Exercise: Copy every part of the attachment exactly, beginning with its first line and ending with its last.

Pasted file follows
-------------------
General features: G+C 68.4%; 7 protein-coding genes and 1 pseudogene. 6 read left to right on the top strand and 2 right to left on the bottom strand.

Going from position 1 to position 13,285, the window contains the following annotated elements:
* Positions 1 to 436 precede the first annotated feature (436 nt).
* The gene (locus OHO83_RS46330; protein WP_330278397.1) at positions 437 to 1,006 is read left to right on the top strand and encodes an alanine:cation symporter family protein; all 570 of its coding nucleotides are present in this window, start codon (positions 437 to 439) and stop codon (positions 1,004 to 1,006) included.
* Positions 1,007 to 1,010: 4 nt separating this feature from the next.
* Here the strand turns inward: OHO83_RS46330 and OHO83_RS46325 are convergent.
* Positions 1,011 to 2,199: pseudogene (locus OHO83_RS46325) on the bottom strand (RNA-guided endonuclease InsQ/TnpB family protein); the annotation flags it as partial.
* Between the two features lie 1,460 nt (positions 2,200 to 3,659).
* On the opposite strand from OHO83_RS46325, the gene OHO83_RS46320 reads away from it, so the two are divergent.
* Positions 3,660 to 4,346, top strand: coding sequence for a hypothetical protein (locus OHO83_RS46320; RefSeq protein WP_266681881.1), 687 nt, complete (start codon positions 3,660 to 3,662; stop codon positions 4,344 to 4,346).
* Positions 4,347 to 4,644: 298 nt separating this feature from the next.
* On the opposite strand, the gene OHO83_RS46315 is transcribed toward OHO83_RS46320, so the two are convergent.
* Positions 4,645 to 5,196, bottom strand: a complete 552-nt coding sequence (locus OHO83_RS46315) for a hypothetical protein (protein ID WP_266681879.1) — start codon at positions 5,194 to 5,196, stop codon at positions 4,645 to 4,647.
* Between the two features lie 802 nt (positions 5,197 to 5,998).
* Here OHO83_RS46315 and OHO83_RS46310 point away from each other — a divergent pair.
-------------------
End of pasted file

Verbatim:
General features: G+C 68.4%; 7 protein-coding genes and 1 pseudogene. 6 read left to right on the top strand and 2 right to left on the bottom strand.

Going from position 1 to position 13,285, the window contains the following annotated elements:
* Positions 1 to 436 precede the first annotated feature (436 nt).
* The gene (locus OHO83_RS46330; protein WP_330278397.1) at positions 437 to 1,006 is read left to right on the top strand and encodes an alanine:cation symporter family protein; all 570 of its coding nucleotides are present in this window, start codon (positions 437 to 439) and stop codon (positions 1,004 to 1,006) included.
* Positions 1,007 to 1,010: 4 nt separating this feature from the next.
* Here the strand turns inward: OHO83_RS46330 and OHO83_RS46325 are convergent.
* Positions 1,011 to 2,199: pseudogene (locus OHO83_RS46325) on the bottom strand (RNA-guided endonuclease InsQ/TnpB family protein); the annotation flags it as partial.
* Between the two features lie 1,460 nt (positions 2,200 to 3,659).
* On the opposite strand from OHO83_RS46325, the gene OHO83_RS46320 reads away from it, so the two are divergent.
* Positions 3,660 to 4,346, top strand: coding sequence for a hypothetical protein (locus OHO83_RS46320; RefSeq protein WP_266681881.1), 687 nt, complete (start codon positions 3,660 to 3,662; stop codon positions 4,344 to 4,346).
* Positions 4,347 to 4,644: 298 nt separating this feature from the next.
* On the opposite strand, the gene OHO83_RS46315 is transcribed toward OHO83_RS46320, so the two are convergent.
* Positions 4,645 to 5,196, bottom strand: a complete 552-nt coding sequence (locus OHO83_RS46315) for a hypothetical protein (protein ID WP_266681879.1) — start codon at positions 5,194 to 5,196, stop codon at positions 4,645 to 4,647.
* Between the two features lie 802 nt (positions 5,197 to 5,998).
* Here OHO83_RS46315 and OHO83_RS46310 point away from each other — a divergent pair.